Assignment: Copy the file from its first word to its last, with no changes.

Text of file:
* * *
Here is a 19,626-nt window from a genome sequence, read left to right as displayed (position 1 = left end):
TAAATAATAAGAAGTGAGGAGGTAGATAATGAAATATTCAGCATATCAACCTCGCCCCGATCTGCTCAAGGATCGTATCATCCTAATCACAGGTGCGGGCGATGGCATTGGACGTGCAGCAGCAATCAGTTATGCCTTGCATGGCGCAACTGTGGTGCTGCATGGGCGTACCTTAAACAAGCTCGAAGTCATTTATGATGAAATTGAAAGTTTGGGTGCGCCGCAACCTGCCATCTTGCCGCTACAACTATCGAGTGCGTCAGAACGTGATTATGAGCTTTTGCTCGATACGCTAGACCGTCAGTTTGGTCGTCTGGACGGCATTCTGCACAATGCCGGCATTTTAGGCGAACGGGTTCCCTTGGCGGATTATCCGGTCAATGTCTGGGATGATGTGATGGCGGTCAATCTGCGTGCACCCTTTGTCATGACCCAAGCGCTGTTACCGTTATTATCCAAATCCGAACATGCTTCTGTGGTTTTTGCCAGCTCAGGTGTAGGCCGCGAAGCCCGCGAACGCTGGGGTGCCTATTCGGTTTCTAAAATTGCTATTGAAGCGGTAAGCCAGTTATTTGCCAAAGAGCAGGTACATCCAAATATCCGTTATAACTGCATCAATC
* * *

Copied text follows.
Here is a 19,626-nt window from a genome sequence, read left to right as displayed (position 1 = left end):
TAAATAATAAGAAGTGAGGAGGTAGATAATGAAATATTCAGCATATCAACCTCGCCCCGATCTGCTCAAGGATCGTATCATCCTAATCACAGGTGCGGGCGATGGCATTGGACGTGCAGCAGCAATCAGTTATGCCTTGCATGGCGCAACTGTGGTGCTGCATGGGCGTACCTTAAACAAGCTCGAAGTCATTTATGATGAAATTGAAAGTTTGGGTGCGCCGCAACCTGCCATCTTGCCGCTACAACTATCGAGTGCGTCAGAACGTGATTATGAGCTTTTGCTCGATACGCTAGACCGTCAGTTTGGTCGTCTGGACGGCATTCTGCACAATGCCGGCATTTTAGGCGAACGGGTTCCCTTGGCGGATTATCCGGTCAATGTCTGGGATGATGTGATGGCGGTCAATCTGCGTGCACCCTTTGTCATGACCCAAGCGCTGTTACCGTTATTATCCAAATCCGAACATGCTTCTGTGGTTTTTGCCAGCTCAGGTGTAGGCCGCGAAGCCCGCGAACGCTGGGGTGCCTATTCGGTTTCTAAAATTGCTATTGAAGCGGTAAGCCAGTTATTTGCCAAAGAGCAGGTACATCCAAATATCCGTTATAACTGCATCAATC